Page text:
Reuters: EU budget deal no closer after leaders' all-night talks21 February 2020 | 11:45 | FOCUS News Agency
Some want extra funding to match new ambitions to fight climate change and manage migration, some want a continued focus on development and farm aid, and some are pushing for greater realism in recognizing the 75 billion euro ($81 billion) fiscal hole left by net contributor Britain’s EU exit.
As the leaders prepared to reconvene around 1000 GMT, a baseline proposal to cap the budget - which will run from 2021 to 2027 - at 1.074% of EU gross national income, or 1.09 trillion euros ($1.18 trillion), was facing criticism from all quarters.
“It is important to finally have a figure that is supposed to be distributed,” a frustrated Andrej Babis, the Czech prime minister, told reporters on leaving EU headquarters in Brussels the middle of the night.
Dubbed the Frugal Four, the bloc’s wealthy net contributors - Austria, the Netherlands, Denmark and Sweden - want to put the budget ceiling at 1% of GDP and refuse to pay more to make up for the loss of Britain’s payments.
Their less developed peers are the main beneficiaries of EU funds and want to keep generous aid coming regardless.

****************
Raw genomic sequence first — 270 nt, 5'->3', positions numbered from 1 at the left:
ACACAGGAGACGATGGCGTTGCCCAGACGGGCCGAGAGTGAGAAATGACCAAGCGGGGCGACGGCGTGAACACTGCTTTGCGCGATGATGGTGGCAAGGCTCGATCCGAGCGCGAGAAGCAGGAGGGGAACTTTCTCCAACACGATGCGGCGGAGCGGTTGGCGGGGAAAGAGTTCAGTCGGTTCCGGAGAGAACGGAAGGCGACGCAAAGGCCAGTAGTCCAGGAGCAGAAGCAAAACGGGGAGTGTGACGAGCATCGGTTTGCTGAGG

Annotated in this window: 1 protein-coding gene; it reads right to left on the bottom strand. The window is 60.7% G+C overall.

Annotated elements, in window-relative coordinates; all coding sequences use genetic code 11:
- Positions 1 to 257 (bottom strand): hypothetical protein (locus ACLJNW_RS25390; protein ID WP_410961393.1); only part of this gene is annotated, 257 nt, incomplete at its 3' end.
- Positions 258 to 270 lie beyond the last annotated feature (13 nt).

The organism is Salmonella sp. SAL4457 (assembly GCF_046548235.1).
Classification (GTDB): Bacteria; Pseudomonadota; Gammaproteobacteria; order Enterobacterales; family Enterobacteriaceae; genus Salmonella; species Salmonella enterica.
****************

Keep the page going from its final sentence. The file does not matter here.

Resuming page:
“If that won’t be clear (on Friday) ... and those states (the Frugal Four) will keep insisting, I think there’s no point continuing the summit,” Babis said, summing up the lack of progress.
After an initial session of all 27 leaders on Thursday afternoon, their chairman - former Belgian Prime Minister Charles Michel - broke for separate face-to-face meetings with each leader.
These went through the night and until 0600 GMT on Friday, with Michel asking that leaders name their top priorities rather than a long list of demands, as well as any sweeteners that could help them sell a deal at home, diplomats said.
“The bilaterals took forever. But it seems things have not moved, the frugals keep on insisting on their position,” one diplomat said on Friday morning.
An EU official confirmed: “The position of the frugals has not changed an inch... so there is not much to go on.”
Leaders are expected to resume their session at 1000 GMT.
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